Oakland A's Instructs Q&A: Scott Emerson

Scott Emerson oversaw the A's pitching corps.

Last week, the Oakland A's concluded their 2013 fall Instructional League camp. Much of the organization's top young talent participated in the camp. We spoke with the A's minor league pitching coordinator Scott 'Emo' Emerson about how the A's young arms fared during Instructs. Who reminded Emo of Andy Pettitte and which 18-year-old right-hander is a rising star?

OaklandClubhouse: How did the Instructional League program go this year?

Scott Emerson: I thought it went great. It was a lot of fun and hopefully the guys had a lot of fun. I saw lots of improvement.

OC: Were there primary things that you were emphasizing with all of the pitchers, or was it more of an individual program for each guy?

SE: Well, we stressed to them that they needed to become pitchers. We need these guys to go out there and when they fall behind in the count have the ability to throw something other than their fastball. When they get ahead in the count, we want them to be able to work on their pitching inside.

The guys bought into it. We had a video session of the guys who pitched the previous day to show them exactly how command looks. If they don't see themselves, sometimes they don't know. They might think they are making pitches, but when they get to watch it on video, they can really find out what those pitches were. I think the guys really enjoyed it and I think they learned a lot about themselves.

OC: Dustin Driver didn't get a lot of time pitching on the mound during the Rookie League because he had so much time-off from throwing leading up to the draft. What kind of progress did he make during the camp?

SE: His last game, he did an outstanding job throwing his fastball. In his last game, I think he threw about 30 fastballs and 20 secondary pitches. It's coming along slowly. The time-off he had after his high school season might have hurt him a little bit. It took him awhile to get going again. But anytime he can command his fastball, he's got a lot to offer, and that's one thing that he really worked on during Instructional League.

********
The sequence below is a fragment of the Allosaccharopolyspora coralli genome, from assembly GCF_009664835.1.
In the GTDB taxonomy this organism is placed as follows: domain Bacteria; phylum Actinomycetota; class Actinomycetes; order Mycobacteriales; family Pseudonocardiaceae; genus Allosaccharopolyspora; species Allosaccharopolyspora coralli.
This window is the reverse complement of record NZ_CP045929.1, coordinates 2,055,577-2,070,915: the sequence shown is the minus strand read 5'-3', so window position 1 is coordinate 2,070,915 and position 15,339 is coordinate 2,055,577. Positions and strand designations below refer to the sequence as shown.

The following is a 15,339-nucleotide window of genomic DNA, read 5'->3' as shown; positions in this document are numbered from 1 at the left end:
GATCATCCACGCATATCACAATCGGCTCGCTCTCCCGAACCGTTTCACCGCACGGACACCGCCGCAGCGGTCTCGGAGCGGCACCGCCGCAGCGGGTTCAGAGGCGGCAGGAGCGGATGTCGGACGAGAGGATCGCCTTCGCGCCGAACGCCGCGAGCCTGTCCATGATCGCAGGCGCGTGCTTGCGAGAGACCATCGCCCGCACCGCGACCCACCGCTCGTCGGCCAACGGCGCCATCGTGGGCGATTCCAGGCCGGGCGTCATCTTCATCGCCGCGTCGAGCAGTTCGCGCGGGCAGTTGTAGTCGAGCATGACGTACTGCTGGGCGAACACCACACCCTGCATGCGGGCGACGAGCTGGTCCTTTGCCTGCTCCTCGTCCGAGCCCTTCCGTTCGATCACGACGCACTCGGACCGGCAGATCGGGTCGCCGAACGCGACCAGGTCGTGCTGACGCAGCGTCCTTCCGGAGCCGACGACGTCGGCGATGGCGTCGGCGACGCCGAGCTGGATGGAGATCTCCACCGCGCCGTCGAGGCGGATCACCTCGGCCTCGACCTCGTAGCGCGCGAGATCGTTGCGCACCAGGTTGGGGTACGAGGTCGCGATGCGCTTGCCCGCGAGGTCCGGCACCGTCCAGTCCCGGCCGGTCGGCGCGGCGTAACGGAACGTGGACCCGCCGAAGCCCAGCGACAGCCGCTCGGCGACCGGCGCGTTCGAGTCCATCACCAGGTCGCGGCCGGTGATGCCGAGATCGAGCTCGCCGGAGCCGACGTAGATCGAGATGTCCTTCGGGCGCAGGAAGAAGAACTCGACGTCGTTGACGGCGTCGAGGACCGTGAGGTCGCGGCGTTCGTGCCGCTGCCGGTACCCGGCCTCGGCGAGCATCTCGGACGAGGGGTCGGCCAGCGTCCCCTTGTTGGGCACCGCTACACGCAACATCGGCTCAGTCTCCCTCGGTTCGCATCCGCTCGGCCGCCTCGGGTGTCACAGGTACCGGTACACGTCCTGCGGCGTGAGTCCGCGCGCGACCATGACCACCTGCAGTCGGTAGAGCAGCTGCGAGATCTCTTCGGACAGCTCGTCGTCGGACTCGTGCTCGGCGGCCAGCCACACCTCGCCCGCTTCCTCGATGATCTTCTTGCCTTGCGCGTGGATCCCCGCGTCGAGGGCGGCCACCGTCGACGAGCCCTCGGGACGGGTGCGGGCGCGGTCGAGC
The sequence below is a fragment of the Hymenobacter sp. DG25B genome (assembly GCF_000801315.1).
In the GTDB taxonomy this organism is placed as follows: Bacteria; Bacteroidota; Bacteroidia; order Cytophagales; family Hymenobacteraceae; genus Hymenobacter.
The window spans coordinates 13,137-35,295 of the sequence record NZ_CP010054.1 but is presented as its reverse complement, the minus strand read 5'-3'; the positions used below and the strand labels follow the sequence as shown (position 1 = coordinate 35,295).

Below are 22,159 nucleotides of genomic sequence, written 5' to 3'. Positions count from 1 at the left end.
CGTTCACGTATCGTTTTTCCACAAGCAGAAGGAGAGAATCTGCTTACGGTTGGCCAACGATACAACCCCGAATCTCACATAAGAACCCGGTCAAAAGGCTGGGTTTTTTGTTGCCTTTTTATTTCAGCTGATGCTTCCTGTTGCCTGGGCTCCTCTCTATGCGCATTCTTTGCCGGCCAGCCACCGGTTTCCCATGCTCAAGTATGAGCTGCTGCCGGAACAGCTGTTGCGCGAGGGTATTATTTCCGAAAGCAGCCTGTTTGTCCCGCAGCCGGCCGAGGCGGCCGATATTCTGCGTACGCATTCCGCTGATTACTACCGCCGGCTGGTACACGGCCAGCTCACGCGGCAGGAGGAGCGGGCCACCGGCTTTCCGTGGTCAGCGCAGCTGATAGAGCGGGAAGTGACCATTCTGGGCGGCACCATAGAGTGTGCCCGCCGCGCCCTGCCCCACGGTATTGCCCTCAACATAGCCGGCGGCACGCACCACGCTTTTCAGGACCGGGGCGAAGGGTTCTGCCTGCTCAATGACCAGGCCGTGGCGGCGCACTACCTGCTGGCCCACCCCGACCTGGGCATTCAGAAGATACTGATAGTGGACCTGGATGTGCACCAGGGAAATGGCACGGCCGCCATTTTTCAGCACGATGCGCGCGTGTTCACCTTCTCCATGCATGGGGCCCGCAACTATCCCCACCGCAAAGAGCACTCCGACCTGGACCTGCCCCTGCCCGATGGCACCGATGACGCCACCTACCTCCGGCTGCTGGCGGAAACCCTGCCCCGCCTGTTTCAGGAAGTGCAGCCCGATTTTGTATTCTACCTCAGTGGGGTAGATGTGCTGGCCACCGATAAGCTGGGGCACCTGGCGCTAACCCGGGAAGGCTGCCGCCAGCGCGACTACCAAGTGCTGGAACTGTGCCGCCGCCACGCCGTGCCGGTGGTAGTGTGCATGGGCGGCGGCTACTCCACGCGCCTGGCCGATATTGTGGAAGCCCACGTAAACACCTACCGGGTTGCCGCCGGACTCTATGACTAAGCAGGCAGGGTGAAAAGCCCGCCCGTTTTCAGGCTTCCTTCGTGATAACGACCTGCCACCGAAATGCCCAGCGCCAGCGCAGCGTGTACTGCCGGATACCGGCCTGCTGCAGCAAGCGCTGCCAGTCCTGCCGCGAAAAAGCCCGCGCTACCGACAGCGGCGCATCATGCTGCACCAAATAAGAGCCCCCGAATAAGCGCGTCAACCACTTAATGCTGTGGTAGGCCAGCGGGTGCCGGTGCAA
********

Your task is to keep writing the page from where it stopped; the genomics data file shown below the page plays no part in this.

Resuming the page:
OC: How about Chris Kohler? How much progress did he make from the draft until now?

SE: He's made great progress. He reminds me very much of Andy Pettitte. He's got that classic delivery and he's got that lean-back that Pettitte had. The sky's the limit for this kid too. He throws a lot of strikes and he's got a feel for his change-up and his breaking ball already at 18 years old. For him, it's just a maturation from just becoming a pitcher on an everyday basis and learning how to pitch. His weapons are pretty close to being there; he's just got to modify the command of his weapons. But he's got three really good pitches.

OC: Were Dylan Covey and Bobby Wahl able to do a lot of throwing in the camp, or were they pretty maxed out after their college seasons and the short-season?

SE: We shut Covey down a little bit early. I want to say he threw about three innings, but that was just as a precaution. He did throw a lot of innings [in 2013]. Bobby Wahl went through the entire program throwing one inning at a time. He made five appearances and threw five innings. Both of those guys were electric, but Bobby Wahl was super electric. He was sitting 94 to 96 with a well above-average major league curveball. He bought into the pitching inside. He showed a change-up when he fell behind in the count. In one-inning stints, this guy was about as nasty of a pitcher as you'd see in the major leagues.

OC: Jeremy Barfield was participating in the camp as a pitcher for the first time. What was he working on and what is the protocol when you are converting a position player to a pitcher like that?

SE: Garvin Alston, our rehab coordinator, started him out in Arizona getting his delivery right. We took him on in Instructional League to try to get him into two games a week. We wanted him to work on that fastball command and on bettering his breaking ball. The bullpen is probably his future, so we put him more pitching out of the stretch, getting him some rhythm and tempo out of the stretch. We had him throwing his fastball, breaking ball and an occasional change-up.

He did a very good job. He's going to go down to the Dominican with me on the 27th [for Dominican Instructs] and he's going to get about six more appearances in pitching in the Dominican Instructional League.

There's a lot there to work with. He's a 90 MPH fastball guy, but a lot of guys swung right through his fastball, so he offers some deception. I think he'll gain velocity as he matures into his delivery and starts to understand how his body can move and all of that stuff.

OC: Are there any other pitchers from this camp going to participate in the Dominican Instructs, as well?

SE: No, just Barfield.

OC: Nolan Sanburn began the year with that shoulder injury. Where was he in this camp, progress-wise? Do you think he'll be able to start off next spring without restrictions?

SE: Yeah. Nolan did a great job. We made sure we got him starting ball games. We limited his pitches to about 50 pitches per outing, but he got in 11.2 innings. He was outstanding. Mid-90s fastball, power curveball, excellent slider and very good change-up. Nolan was very impressive each and every time he went out there. If he pitches like he pitched during the Instructional League, he should rise through the system pretty fast.